Dan Horton, a friend and former colleague, works on tugboats out of the New York Harbor for a living. Two weeks ago, he flew down to Louisiana to take a job on a barge unloading crude oil from the skimmer boats that clean the surface of the Gulf of Mexico. Crew are only allowed to send and receive one email a day; his girlfriend, Lori, passes along his daily email to friends and family. With their permission, we’re passing them along to you. -Dave Bry
Subject: Chicken Dolphin Report
Date: Saturday, June 26
The barge was 90 degrees in the shade today. We took oil from a skimmer boat all afternoon. It’s really not hard work but doing anything in the heat is tough. I’m wearing a rag around my neck to keep the double burn from getting worse. I have a big-ass goofy panama hat, sunglasses and tons of sunscreen. My t-shirt was soaked with sweat within twenty minutes. BP dropped off crates of bottled water and a Gatorade-type of drink to the boat a few weeks ago-I believe they are paying for the fleet of supply boats that are running out of Venice as well. God bless ’em.
We spotted two baby mahi-mahi swimming behind the skimmer boat. Just over a foot long. The tankerman I was working with is from Florida and does a lot of fishing; he called them “chicken dolphin.” He said they were only a few months old. Later, when I climbed down the pigeon holes from the barge to the boat (it’s a “pin boat,” I’ll explain that some other time) I could see the translucent blue that I’d been looking for down here. There was some shade from the barge, so the surface of the water was out of direct sunlight and it was just glowing. Looked like you could see quite deep. I could stare at that for hours. Of course, the day before we’d been going through some of the oil that had been broken up by dispersant and the white caps looked rusty. I’ll take the good stuff when I can get it.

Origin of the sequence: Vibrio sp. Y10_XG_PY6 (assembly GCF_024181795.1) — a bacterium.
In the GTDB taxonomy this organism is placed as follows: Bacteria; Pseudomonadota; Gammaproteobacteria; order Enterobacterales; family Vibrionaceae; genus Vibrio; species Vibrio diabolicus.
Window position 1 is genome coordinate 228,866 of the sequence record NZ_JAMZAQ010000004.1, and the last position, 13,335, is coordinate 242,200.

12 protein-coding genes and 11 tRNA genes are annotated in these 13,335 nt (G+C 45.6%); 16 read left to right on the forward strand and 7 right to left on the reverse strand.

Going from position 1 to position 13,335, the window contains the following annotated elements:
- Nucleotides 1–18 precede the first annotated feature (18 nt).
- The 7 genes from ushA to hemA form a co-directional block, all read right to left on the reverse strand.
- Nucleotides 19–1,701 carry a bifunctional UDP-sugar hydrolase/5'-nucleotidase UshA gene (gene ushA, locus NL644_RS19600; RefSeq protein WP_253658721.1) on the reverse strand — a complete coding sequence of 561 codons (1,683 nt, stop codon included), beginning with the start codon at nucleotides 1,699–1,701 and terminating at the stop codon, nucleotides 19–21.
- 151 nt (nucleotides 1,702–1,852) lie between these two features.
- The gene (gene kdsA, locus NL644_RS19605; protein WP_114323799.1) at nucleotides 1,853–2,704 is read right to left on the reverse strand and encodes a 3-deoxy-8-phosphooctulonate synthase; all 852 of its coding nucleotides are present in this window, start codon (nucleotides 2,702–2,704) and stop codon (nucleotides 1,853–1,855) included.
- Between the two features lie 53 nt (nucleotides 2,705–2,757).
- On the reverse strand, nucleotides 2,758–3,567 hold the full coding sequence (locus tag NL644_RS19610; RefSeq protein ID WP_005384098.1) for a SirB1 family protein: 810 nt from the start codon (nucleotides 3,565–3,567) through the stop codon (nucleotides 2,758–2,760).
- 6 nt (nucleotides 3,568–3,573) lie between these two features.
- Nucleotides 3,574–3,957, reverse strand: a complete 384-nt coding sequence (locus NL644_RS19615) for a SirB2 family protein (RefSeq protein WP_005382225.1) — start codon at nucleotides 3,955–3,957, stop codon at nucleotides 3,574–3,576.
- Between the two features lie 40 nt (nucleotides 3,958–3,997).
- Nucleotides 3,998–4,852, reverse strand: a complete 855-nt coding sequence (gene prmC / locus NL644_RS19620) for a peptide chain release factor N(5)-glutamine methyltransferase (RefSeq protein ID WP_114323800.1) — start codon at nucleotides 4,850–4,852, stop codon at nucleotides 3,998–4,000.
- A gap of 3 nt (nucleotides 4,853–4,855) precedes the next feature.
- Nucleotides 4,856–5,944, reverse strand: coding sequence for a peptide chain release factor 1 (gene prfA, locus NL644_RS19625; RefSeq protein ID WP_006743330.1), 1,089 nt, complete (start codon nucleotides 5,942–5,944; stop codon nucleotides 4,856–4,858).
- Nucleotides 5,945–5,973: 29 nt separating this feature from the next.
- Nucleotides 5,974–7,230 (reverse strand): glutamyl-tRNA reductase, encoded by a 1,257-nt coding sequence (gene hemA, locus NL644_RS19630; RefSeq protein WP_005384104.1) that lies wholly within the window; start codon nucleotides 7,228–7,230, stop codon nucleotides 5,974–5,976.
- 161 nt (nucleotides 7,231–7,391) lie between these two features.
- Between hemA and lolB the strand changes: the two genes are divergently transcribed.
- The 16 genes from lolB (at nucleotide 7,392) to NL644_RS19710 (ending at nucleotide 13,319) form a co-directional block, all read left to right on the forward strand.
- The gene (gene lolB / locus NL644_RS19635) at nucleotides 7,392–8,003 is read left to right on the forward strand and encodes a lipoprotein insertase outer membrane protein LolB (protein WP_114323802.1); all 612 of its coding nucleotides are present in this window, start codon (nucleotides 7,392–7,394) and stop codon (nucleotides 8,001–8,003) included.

The moon looked just about full tonight, there was a time where we were tooling along and had the full moon right off our starboard and the fires from “ground zero” off our port. I was on the back deck doing my tugboat yoga routine-stretching with the assistance of bullheads and H-bits, trying to work out the kinks in my back. I kept looking from one side to the other, trying to come up with words for the contrast. Turner, the British painter, came to mind for the portside scene-all orange glow and smoke clouds and half-discernible forms. And on the starboard, I kept thinking of the “luminous clarity” of the light that the VajrayÄna Buddhists talk about. None of this is proper tugboat talk.
I miss you,
Subject: One Barge Per Man
Date: Sunday, June 27th
We just had a full night offloading skimmer boats, one on each side. â€¨That’s why they need the extra tankerman-only one barge per man by law. I â€¨don’t know if that would be grounds for keeping me on-it hasn’t happened â€¨all that often. But I really could use the money. Plus, I haven’t yet â€¨recovered from the trauma of getting down here in the first place. (The old â€¨”Greenport to Greenpoint” commute already seems like the golden days of my â€¨maritime career. I love to see new places and all, but chasing a boat â€¨doesn’t allow for the freedom that makes travel fun). Money and crew-change â€¨angst aside, I really want to get home and grill you a good meal. And yes, once you know the time to get home, or have a loved one get home to you, it â€¨always ratchets up a notch. We call that “channel fever.”â€¨
Finished the Stieg Larsson books last off watch. My bunk light quit â€¨working on me and I read the last 50 pages by flashlight. Swedish democracy â€¨and constitutional integrity restored by highly talented journalists, â€¨computer hackers, a few good cops and grrrrlll power. Well allrighty then! â€¨Loved it. Makes me want to go back to journalism. But then again, maybe not…â€¨
It’s time to wake up the front watch. Gotta go.â€¨